Homeownership can be complicated, but we also think it’s one of the most rewarding ventures out there. In our series Ask an Edina Realty Lawyer, we are hoping to demystify some of the trickier aspects of buying, selling and owning a home.
In this edition, one of our lawyers discusses how a home seller can navigate the disclosure process when someone has died in the home.
Dear Edina Realty Legal,
I’m selling my late mother’s house. I've been told that I need to disclose all material facts about the property. My mom passed away in the house. Do I need to disclose that?
First, please accept our sincere condolences for your loss. Losing a parent is difficult enough before you complicate matters with a property sale.
As far as the disclosure issue is concerned, it really depends on the state where the property is located. In both Minnesota and Wisconsin, you generally do not have to disclose to a buyer that a person died in the home.
What is the law on disclosure of deaths?
In Minnesota, a seller is required to disclose to prospective buyers all “material facts” that could adversely and significantly affect an ordinary buyer's use and enjoyment of the property. Now, it’s true that some prospective buyers may be troubled by the fact that a person died in the home.
However, it’s important to know that:
- Minnesota law expressly says a seller need not disclose that a natural death or a death by suicide occurred within the home.
- This law was enacted after sellers were being sued for stigma attached to the property (like the house being haunted), rather than due to physical defects with their property.
- And, by the way, the Minnesota law also says you don't need to disclose paranormal activity on the property.
- Wisconsin has a somewhat similar law that doesn't explicitly mention disclosure of death, but has the same effect.
- Minnesota law does not provide a disclosure exception when a murder has occurred in the home; sellers must disclose if a murder has taken place on the property.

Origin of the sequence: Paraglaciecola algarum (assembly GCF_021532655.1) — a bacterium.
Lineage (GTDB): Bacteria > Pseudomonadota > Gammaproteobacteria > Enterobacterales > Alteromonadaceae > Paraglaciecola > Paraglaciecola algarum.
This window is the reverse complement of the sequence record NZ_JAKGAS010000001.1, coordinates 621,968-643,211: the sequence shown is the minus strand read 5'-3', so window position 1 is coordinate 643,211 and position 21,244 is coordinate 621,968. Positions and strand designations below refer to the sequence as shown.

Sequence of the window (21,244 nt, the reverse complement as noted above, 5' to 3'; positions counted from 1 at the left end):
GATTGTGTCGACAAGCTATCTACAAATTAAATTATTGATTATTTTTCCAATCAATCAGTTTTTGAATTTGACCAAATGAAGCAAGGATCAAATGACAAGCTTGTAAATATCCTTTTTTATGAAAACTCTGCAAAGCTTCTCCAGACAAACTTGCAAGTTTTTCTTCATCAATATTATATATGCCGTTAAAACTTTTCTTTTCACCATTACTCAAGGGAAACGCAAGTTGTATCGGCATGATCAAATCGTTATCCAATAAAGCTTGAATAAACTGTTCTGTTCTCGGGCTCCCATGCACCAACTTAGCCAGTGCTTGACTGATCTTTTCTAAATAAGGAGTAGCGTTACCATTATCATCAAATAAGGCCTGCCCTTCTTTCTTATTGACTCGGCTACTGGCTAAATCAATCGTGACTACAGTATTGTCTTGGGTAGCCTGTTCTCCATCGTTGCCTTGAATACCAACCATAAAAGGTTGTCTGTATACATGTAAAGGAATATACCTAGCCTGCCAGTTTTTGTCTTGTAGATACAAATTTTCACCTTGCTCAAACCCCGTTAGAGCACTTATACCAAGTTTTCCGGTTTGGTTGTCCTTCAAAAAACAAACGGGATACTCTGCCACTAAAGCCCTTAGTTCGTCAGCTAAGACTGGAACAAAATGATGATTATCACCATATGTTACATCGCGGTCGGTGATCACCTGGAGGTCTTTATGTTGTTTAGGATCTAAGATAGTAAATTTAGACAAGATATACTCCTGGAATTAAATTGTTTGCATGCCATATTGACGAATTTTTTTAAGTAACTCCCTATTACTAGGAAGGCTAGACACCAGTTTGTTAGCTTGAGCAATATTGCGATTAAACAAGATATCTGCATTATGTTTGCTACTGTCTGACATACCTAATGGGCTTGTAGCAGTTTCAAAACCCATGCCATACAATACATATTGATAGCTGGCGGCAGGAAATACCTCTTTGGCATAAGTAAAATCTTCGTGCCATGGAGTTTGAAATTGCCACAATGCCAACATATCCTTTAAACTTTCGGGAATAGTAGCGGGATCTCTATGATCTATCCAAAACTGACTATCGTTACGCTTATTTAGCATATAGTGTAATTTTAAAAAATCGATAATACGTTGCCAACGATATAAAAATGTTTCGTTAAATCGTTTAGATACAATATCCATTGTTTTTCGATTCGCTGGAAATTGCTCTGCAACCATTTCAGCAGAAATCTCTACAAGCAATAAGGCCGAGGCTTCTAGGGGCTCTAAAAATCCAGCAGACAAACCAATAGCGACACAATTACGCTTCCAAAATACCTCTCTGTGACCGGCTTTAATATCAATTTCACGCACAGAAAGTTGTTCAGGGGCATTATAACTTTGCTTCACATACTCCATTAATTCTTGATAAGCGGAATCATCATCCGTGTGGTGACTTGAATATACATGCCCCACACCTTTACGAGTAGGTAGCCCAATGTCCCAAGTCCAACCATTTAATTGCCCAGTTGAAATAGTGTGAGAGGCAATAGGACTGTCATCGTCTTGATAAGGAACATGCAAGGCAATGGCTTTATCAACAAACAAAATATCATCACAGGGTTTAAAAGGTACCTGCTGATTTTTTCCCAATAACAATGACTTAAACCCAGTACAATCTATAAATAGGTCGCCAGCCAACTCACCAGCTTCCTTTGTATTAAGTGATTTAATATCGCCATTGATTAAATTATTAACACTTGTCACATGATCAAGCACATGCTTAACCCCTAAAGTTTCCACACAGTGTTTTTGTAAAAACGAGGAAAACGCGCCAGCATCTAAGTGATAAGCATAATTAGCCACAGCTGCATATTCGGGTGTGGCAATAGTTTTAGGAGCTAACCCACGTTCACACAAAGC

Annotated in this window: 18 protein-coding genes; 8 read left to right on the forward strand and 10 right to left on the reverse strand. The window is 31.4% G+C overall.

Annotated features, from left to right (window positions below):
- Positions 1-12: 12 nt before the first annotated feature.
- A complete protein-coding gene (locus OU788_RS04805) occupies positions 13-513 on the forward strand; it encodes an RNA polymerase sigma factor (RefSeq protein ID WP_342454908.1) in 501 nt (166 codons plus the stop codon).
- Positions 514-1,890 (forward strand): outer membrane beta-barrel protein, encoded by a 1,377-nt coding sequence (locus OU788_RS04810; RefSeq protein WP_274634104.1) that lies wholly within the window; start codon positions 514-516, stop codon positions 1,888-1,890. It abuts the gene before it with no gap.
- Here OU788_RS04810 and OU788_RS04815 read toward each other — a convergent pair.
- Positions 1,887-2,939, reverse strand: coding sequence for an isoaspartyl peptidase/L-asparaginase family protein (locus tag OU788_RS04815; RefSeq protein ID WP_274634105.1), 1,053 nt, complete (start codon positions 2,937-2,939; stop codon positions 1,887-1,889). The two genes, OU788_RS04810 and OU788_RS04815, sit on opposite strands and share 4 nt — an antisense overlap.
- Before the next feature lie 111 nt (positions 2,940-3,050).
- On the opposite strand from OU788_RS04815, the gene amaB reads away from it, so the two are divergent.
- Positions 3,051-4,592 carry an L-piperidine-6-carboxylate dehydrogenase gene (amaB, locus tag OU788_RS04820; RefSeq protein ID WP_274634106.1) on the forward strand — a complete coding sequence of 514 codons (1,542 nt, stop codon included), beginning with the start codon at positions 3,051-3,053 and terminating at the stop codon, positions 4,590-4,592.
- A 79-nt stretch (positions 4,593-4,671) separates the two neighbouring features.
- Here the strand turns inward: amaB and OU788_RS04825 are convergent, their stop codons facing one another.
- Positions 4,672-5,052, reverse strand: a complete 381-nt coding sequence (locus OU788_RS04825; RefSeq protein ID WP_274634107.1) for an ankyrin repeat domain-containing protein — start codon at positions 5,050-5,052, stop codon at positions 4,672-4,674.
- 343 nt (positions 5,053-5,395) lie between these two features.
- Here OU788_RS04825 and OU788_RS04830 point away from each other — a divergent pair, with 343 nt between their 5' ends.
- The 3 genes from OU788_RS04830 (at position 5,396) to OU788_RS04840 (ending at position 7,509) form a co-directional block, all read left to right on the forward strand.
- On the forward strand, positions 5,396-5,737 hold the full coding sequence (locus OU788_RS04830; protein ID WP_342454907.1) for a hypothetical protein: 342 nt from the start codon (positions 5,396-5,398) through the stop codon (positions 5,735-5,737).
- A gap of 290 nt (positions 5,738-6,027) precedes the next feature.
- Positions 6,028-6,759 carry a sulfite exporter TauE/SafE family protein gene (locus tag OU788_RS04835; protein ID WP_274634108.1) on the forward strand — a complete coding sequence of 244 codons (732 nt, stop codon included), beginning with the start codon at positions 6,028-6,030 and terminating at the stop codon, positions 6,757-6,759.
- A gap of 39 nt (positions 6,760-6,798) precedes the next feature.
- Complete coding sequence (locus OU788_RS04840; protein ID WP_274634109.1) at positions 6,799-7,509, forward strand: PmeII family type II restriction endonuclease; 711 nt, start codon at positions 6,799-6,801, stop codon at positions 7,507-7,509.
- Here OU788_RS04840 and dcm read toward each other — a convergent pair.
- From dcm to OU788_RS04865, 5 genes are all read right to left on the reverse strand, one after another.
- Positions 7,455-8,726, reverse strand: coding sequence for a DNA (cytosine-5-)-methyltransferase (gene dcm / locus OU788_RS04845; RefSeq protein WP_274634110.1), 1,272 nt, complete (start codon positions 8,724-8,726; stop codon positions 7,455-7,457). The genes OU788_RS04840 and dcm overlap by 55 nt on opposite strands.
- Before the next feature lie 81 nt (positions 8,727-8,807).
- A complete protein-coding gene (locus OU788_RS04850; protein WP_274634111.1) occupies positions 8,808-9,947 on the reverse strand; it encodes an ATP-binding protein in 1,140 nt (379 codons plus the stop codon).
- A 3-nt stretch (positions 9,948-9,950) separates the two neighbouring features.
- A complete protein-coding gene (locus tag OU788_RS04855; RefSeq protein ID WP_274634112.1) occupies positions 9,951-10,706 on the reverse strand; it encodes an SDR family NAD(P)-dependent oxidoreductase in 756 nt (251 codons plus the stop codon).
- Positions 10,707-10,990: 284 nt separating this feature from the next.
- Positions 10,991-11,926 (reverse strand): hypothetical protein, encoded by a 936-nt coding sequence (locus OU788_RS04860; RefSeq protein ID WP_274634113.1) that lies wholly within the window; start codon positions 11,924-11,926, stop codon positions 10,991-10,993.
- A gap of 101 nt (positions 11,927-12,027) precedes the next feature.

Additional insights on selling a deceased relative’s home
As a relative of the person who owned the property, preparing a disclosure can be complicated by your limited acquaintance with the property and its flaws. Keep in mind that the seller's disclosure typically asks for information to the best of your knowledge, so you shouldn’t be held liable for failing to disclose what you did not know.
Last, keep in mind that there is an alternative to making a disclosure:
- A buyer can waive the right to receive a seller's disclosure.
- If the buyer waives that right, the seller does not need to disclose material facts about the property.
- Disclosure on a few topics — like the location and status of wells, the details about septic systems, and any history of radon or radon testing — are still required, even if a buyer waives a seller’s disclosure.
- The waiver of a seller's disclosure could be problematic to buyers in some circumstances, but buyers engaging in a home sale by an estate typically understand the reason for a waived disclosure.
Navigating the sale of real estate following the death of a loved one can be difficult. If you need the assistance of a professional who can help you complete this emotional and logistical undertaking, Edina Realty is always here to help.
The Edina Realty legal department serves as in-house counsel for Edina Realty and does not represent private clients. This article is not intended to provide legal advice.